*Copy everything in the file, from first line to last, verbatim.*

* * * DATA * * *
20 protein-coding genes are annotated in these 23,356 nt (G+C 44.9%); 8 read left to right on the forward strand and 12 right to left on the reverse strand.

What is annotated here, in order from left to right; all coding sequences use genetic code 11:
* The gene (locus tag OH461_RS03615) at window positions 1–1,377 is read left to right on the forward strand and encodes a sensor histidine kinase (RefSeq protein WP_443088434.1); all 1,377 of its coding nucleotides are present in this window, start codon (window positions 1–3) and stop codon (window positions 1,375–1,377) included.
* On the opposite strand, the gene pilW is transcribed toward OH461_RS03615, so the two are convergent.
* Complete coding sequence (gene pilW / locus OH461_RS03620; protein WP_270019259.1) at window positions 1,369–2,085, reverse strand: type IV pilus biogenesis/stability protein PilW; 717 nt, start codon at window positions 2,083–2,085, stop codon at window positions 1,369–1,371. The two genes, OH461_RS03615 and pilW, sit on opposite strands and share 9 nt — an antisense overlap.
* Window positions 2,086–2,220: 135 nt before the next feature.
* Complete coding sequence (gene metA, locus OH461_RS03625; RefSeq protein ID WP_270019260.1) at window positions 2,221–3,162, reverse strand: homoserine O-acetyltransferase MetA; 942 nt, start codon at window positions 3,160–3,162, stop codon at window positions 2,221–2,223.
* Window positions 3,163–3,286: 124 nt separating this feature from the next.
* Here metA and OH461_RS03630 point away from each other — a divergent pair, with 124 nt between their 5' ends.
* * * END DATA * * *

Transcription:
20 protein-coding genes are annotated in these 23,356 nt (G+C 44.9%); 8 read left to right on the forward strand and 12 right to left on the reverse strand.

What is annotated here, in order from left to right; all coding sequences use genetic code 11:
* The gene (locus tag OH461_RS03615) at window positions 1–1,377 is read left to right on the forward strand and encodes a sensor histidine kinase (RefSeq protein WP_443088434.1); all 1,377 of its coding nucleotides are present in this window, start codon (window positions 1–3) and stop codon (window positions 1,375–1,377) included.
* On the opposite strand, the gene pilW is transcribed toward OH461_RS03615, so the two are convergent.
* Complete coding sequence (gene pilW / locus OH461_RS03620; protein WP_270019259.1) at window positions 1,369–2,085, reverse strand: type IV pilus biogenesis/stability protein PilW; 717 nt, start codon at window positions 2,083–2,085, stop codon at window positions 1,369–1,371. The two genes, OH461_RS03615 and pilW, sit on opposite strands and share 9 nt — an antisense overlap.
* Window positions 2,086–2,220: 135 nt before the next feature.
* Complete coding sequence (gene metA, locus OH461_RS03625; RefSeq protein ID WP_270019260.1) at window positions 2,221–3,162, reverse strand: homoserine O-acetyltransferase MetA; 942 nt, start codon at window positions 3,160–3,162, stop codon at window positions 2,221–2,223.
* Window positions 3,163–3,286: 124 nt separating this feature from the next.
* Here metA and OH461_RS03630 point away from each other — a divergent pair, with 124 nt between their 5' ends.